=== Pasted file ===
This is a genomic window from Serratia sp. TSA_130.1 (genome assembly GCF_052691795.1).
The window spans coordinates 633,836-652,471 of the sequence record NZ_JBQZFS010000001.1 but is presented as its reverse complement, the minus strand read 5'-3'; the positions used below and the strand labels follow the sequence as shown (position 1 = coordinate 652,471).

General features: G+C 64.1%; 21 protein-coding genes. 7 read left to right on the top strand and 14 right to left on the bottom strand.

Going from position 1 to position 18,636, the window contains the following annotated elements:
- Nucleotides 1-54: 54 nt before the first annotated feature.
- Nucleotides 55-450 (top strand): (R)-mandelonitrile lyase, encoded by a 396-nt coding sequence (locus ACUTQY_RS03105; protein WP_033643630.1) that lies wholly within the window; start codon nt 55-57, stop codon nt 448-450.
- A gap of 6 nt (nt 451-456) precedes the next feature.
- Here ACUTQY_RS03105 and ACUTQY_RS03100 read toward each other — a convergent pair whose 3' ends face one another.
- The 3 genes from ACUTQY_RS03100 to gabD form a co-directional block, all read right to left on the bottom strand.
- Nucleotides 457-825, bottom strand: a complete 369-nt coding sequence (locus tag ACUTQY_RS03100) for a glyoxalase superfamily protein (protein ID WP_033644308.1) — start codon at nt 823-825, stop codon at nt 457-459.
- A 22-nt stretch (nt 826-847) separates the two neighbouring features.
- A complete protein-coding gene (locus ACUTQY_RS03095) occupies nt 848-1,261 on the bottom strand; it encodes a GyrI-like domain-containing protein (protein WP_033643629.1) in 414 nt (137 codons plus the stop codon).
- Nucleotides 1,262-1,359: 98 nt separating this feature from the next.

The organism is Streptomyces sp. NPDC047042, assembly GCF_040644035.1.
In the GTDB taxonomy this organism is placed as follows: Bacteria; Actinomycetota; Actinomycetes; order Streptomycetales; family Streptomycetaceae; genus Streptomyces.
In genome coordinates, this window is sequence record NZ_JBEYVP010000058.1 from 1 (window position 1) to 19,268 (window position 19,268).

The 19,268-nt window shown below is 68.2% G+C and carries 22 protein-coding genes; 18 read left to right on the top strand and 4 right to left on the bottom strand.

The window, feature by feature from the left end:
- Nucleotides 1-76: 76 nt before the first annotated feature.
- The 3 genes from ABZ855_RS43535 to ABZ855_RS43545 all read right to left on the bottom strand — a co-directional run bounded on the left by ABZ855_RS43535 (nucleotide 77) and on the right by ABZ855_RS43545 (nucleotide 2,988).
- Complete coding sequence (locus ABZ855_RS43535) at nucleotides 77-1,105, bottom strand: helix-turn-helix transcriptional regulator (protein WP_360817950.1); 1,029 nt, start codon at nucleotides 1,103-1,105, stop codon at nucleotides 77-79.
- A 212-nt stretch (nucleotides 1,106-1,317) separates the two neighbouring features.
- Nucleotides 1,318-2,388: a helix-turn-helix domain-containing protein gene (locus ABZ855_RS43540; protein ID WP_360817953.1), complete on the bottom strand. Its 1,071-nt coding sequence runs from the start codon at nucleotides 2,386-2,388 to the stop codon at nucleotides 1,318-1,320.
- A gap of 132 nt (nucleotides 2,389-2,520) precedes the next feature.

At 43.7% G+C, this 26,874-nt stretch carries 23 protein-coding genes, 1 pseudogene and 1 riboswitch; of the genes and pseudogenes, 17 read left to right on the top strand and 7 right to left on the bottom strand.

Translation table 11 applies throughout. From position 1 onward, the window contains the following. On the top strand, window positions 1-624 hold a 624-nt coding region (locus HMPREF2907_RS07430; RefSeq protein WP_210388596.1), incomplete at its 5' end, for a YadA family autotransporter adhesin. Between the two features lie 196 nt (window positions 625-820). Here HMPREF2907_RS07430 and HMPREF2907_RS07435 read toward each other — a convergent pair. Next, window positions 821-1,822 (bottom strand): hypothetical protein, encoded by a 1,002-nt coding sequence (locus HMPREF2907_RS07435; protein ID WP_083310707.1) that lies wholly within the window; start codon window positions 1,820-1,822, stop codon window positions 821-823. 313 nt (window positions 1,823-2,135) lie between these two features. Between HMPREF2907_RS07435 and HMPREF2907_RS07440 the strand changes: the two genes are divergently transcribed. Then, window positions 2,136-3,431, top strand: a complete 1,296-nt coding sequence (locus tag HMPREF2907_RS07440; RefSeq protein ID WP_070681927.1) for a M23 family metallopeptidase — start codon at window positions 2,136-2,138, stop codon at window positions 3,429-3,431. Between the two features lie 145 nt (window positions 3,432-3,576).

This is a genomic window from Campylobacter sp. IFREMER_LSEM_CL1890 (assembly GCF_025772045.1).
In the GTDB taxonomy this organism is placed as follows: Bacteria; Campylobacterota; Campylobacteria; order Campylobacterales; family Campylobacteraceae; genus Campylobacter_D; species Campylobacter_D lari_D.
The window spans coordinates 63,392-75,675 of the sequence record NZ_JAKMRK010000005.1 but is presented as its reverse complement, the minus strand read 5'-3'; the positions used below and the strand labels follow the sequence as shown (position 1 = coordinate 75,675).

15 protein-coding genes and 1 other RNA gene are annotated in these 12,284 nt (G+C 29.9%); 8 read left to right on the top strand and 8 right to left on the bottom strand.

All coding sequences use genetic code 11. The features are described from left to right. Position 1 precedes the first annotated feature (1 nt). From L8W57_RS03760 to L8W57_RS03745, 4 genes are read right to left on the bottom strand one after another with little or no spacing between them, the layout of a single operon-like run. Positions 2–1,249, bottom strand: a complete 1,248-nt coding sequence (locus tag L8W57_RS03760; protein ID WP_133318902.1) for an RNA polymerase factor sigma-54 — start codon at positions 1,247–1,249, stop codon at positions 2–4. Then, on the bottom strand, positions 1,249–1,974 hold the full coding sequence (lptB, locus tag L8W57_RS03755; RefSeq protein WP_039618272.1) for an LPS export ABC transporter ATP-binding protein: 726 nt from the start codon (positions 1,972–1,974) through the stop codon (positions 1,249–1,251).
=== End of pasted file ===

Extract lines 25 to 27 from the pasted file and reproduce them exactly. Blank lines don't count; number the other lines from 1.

At 43.7% G+C, this 26,874-nt stretch carries 23 protein-coding genes, 1 pseudogene and 1 riboswitch; of the genes and pseudogenes, 17 read left to right on the top strand and 7 right to left on the bottom strand.

Translation table 11 applies throughout. From position 1 onward, the window contains the following. On the top strand, window positions 1-624 hold a 624-nt coding region (locus HMPREF2907_RS07430; RefSeq protein WP_210388596.1), incomplete at its 5' end, for a YadA family autotransporter adhesin. Between the two features lie 196 nt (window positions 625-820). Here HMPREF2907_RS07430 and HMPREF2907_RS07435 read toward each other — a convergent pair. Next, window positions 821-1,822 (bottom strand): hypothetical protein, encoded by a 1,002-nt coding sequence (locus HMPREF2907_RS07435; protein ID WP_083310707.1) that lies wholly within the window; start codon window positions 1,820-1,822, stop codon window positions 821-823. 313 nt (window positions 1,823-2,135) lie between these two features. Between HMPREF2907_RS07435 and HMPREF2907_RS07440 the strand changes: the two genes are divergently transcribed. Then, window positions 2,136-3,431, top strand: a complete 1,296-nt coding sequence (locus tag HMPREF2907_RS07440; RefSeq protein ID WP_070681927.1) for a M23 family metallopeptidase — start codon at window positions 2,136-2,138, stop codon at window positions 3,429-3,431. Between the two features lie 145 nt (window positions 3,432-3,576).

This is a genomic window from Campylobacter sp. IFREMER_LSEM_CL1890 (assembly GCF_025772045.1).